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This growing trend is saving savvy shoppers hundreds of dollars a year

Just a tenth of your wardrobe a year can earn you $100 of cash or store credit.

Just a tenth of your wardrobe a year can earn you $100 of cash or store credit.

Photo Credit: iStock

If you're throwing out your belongings when you don't want them anymore, you're wasting a surprisingly valuable resource. The secondhand market for used but still usable items like clothes, shoes, and electronics is a profitable one. 

By swapping your old stuff, you can save more than just storage space. For example, trading in just a tenth of your old, unwanted clothes a year can earn you $100 of cash or store credit

Plus, you'll be keeping that stuff out of the landfill. Since the average American throws away over 80 pounds of clothing every year, making some trade-ins instead can seriously help you cut that number down.

Swapping your old clothes

If you have like-new, high-end clothing items to get rid of, the classic advice is to take them to a consignment shop to get the best price for the least effort. But what do you do with items that don't meet that standard?

First, check the brand. Many companies, like The North Face, Levi's, and Carhartt, have programs where they'll accept their old items back. The North Face will trade you $10 toward your next purchase, while Levi's pays $5 to $30 of store credit. Carhartt provides gift cards on the spot for qualifying clothes. 

You can find out whether a particular brand has this type of incentive program by searching online for the brand name and "trade-in" or "buyback." Depending on the program, you may be able to get cash, store credit, or a new replacement item.

Next, even if a specific manufacturer doesn't have a relevant program, you can often find a program accepting items from any brand. 

Marine Layer, for example, will take cotton T-shirts for $5 of store credit apiece no matter where you bought them, and GotSneakers pays cash for any brand of sneakers.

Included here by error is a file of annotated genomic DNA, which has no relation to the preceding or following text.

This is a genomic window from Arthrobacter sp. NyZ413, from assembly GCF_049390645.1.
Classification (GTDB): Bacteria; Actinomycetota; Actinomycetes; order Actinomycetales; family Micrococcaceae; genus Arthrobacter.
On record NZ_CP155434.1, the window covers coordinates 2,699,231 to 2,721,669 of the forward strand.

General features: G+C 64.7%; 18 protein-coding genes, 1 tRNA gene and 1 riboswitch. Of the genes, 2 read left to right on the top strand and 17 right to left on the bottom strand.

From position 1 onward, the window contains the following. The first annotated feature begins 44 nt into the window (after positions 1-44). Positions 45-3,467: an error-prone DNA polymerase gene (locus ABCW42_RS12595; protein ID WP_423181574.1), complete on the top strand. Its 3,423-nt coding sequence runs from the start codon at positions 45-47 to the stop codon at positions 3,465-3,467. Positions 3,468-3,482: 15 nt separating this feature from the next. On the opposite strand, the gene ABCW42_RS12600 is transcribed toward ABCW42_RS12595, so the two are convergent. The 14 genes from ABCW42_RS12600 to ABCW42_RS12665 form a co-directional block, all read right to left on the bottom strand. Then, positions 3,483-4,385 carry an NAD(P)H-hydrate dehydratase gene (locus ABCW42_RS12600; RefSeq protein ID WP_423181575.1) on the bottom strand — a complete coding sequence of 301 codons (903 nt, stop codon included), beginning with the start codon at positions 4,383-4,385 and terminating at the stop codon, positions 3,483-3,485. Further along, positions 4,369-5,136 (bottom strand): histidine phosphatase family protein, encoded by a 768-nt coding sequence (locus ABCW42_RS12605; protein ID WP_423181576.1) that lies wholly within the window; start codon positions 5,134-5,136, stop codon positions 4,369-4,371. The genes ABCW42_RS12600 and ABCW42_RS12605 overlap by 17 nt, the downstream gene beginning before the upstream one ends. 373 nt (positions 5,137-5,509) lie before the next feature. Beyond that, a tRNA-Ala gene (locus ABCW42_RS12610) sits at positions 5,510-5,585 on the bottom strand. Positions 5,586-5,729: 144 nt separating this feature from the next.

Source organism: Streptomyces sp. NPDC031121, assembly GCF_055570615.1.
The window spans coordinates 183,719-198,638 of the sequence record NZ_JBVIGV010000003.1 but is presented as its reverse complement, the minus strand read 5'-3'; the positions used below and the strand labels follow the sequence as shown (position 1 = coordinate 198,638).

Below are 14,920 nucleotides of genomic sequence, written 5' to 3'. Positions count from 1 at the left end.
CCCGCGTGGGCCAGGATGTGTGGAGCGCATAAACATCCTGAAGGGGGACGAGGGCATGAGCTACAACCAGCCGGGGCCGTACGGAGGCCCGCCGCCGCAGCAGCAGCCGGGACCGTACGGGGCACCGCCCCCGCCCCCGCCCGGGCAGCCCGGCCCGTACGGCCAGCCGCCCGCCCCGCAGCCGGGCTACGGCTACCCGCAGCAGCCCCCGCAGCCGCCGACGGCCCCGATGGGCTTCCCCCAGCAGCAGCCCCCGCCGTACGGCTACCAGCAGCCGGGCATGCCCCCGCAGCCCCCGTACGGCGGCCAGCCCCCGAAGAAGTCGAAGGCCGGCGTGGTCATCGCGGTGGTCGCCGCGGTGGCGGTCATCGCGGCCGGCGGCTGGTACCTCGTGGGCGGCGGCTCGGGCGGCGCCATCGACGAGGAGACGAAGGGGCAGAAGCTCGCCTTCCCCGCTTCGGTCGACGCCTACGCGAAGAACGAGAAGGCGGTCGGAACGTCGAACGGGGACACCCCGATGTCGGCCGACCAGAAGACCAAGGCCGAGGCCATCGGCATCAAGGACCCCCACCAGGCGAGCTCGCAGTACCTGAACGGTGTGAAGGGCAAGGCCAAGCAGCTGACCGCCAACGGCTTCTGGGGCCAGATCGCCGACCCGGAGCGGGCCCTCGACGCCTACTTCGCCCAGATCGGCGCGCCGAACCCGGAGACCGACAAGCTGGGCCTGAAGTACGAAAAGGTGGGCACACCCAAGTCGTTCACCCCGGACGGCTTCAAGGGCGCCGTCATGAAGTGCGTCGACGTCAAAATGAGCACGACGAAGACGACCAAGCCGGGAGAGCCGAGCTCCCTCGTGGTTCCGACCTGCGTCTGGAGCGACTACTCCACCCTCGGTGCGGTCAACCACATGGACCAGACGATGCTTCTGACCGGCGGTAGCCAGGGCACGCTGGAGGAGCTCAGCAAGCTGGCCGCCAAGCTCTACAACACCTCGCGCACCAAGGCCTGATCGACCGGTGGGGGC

Even if you can't get money back for your items, it may still be worth turning them in. Some programs will recycle your old clothing. While this may not pay for your new wardrobe, it will help you avoid overfilling your trash can or taking a trip to the dump. 

Cotton Incorporated is one such nonprofit that accepts blue jeans by mail to be recycled, and it even offers free shipping.

Swapping your old electronics

E-waste — electronic trash, including old devices and batteries — is a big and growing problem. In fact, it's the fastest-growing waste category as people worldwide endlessly swap out phones and computers for the latest upgrade. 

Many manufacturers design these devices to break down or become obsolete quickly so people will be forced to buy new ones. 

However, e-waste often contains harmful chemicals that ordinary trash and recycling facilities aren't designed to handle, making it extremely important to dispose of correctly.

The good news is that there are recycling facilities equipped to process e-waste and recover valuable materials from your old devices, so it's usually very easy to find companies that will pay for them. 

If you just want cash for your e-waste, Microsoft offers up to $500 on select trade-ins, and Gazelle and Decluttr both provide cash, too. Apple offers store credit, with some items drawing payouts of up to $1,000 or more.

Want credit at a store that sells stuff besides electronics? Amazon, Walmart, and Costco have you covered. Each offers gift cards that can be used on food, home goods, and anything else you can find inside.

If all you want is to get rid of your old phone with minimal hassle and ensure it's recycled correctly, you can send it to Big Sky Recycling

Big Sky repairs and recycles the phones it receives, then uses the profits to support charities, including Operation Shoebox, a program supplying U.S. soldiers with phone cards and care packages.

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